John, is your answer to the question you pose in the title therefore 'no'? I'm surprised that you chose to focus your answer on the 'warm temperature active systems' given that, as you rightly point out, they are not really appropriate for residential properties. I have had an air source heat pump for nearly 2 years now. I'm no technical expert but have been looking into ways of improving the sub-optimal performance of my ASHP which simply feeds into my hot water cylinder. What I've discovered over the past year is that more and more system designers (and indeed manufacturers) are including a buffer tank in heat pump systems because they materially improve overall system performance. The reason I mention this is that I've had several designs and quotes recently presented to me that include solar thermal panels feeding into a buffer (or storage) tank. This helps prime the water before it goes into heat pump and also ensures a more constant supply of heat for the house. I'm guessing that this way of combining solar and heat pumps (whether air or ground source) falls into your 3rd type of inter-seasonal storage system, 'high temperature active'. Would you agree that, unlike 'warm temperature active systems', this option provides a resounding "yes" to the question in your title? Or does this not apply to groundsource? If the answer is 'yes', it is a shame they are not more widely marketed.

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John Barker-Brown

John Barker-Brown from Kensa Heat PumpsComment left on: 4 October 2011 at 1:21 pm

The article doesn't talk about if solar thermal reduces slinkies, but about its effect on the efficiency of the heat pump.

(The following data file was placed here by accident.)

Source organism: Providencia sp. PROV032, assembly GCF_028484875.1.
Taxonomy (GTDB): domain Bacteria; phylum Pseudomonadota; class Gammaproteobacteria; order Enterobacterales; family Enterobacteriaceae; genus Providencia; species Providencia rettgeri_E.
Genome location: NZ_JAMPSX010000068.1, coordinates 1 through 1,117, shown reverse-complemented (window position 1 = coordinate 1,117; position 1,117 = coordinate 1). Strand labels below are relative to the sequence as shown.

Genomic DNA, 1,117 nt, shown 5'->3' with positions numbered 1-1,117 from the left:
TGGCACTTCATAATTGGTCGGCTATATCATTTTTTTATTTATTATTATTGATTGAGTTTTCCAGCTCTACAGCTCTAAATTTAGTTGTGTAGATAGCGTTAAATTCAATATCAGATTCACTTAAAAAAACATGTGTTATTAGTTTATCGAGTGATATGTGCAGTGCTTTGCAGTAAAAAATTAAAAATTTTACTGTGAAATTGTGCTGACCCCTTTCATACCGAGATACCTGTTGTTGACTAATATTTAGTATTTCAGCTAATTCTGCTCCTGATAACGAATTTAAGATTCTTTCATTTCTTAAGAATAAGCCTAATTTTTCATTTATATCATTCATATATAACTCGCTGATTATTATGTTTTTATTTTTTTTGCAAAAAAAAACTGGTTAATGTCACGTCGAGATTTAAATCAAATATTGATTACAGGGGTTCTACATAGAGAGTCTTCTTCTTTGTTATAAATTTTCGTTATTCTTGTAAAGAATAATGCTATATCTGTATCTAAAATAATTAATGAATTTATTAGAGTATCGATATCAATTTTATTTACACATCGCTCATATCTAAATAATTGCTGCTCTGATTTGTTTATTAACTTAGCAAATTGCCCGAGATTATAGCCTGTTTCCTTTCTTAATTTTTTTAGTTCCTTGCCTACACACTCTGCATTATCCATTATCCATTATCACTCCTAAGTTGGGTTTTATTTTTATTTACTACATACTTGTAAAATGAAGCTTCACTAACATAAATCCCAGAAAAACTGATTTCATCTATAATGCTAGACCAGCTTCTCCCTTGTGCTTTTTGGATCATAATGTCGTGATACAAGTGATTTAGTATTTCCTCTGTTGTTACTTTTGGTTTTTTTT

With regards to efficiency there will be a small increase in efficiency in Spring and Autumn but the cost of installing equipment solely for this will outweigh any gains in efficiency.

If you have additional energy available from existing solar panels, you might increase your efficiency of the heat pump very slightly and whether it is worthwhile we depend on the cost of the modifications and the increase in efficiency.

Whether you can reduce slinkies is another question and personally I would say no, simply as the ground and hence slinkies are affected more by changes in ambient temperatures and water flow meaning any local held heat added by the solar can disappear to the surrounding ground. Nature always wants to be in equilibrium.

New MCS guidelines also now prescribe the minimum amount of slinky that can should be buried and makes no allowances for any solar heat addition to the ground.

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banjaxComment left on: 4 October 2011 at 12:25 pm

" However for domestic applications the amount of energy that is deposited by the solar panels and reclaimed by the Ground Source Heat Pump is relatively small and the cost of the additional equipment can be relatively high so currently it doesn’t seem a commercially viable system. "

This is confusing and potentially misleading and does not answer the question, do thermal panels reduce the required area for slinkies?


Given that solar thermal is the most mainstream of renewables. When a householder already has thermal installation. Can the excess heat generated by the thermal panels be used to increase the COP of the GHSP ? 

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Green Directions

Green DirectionsComment left on: 3 October 2011 at 10:07 am

I think that the most certain way of improving the efficiency of heat pumps is to generate as much of the electricity needed to run them that you can.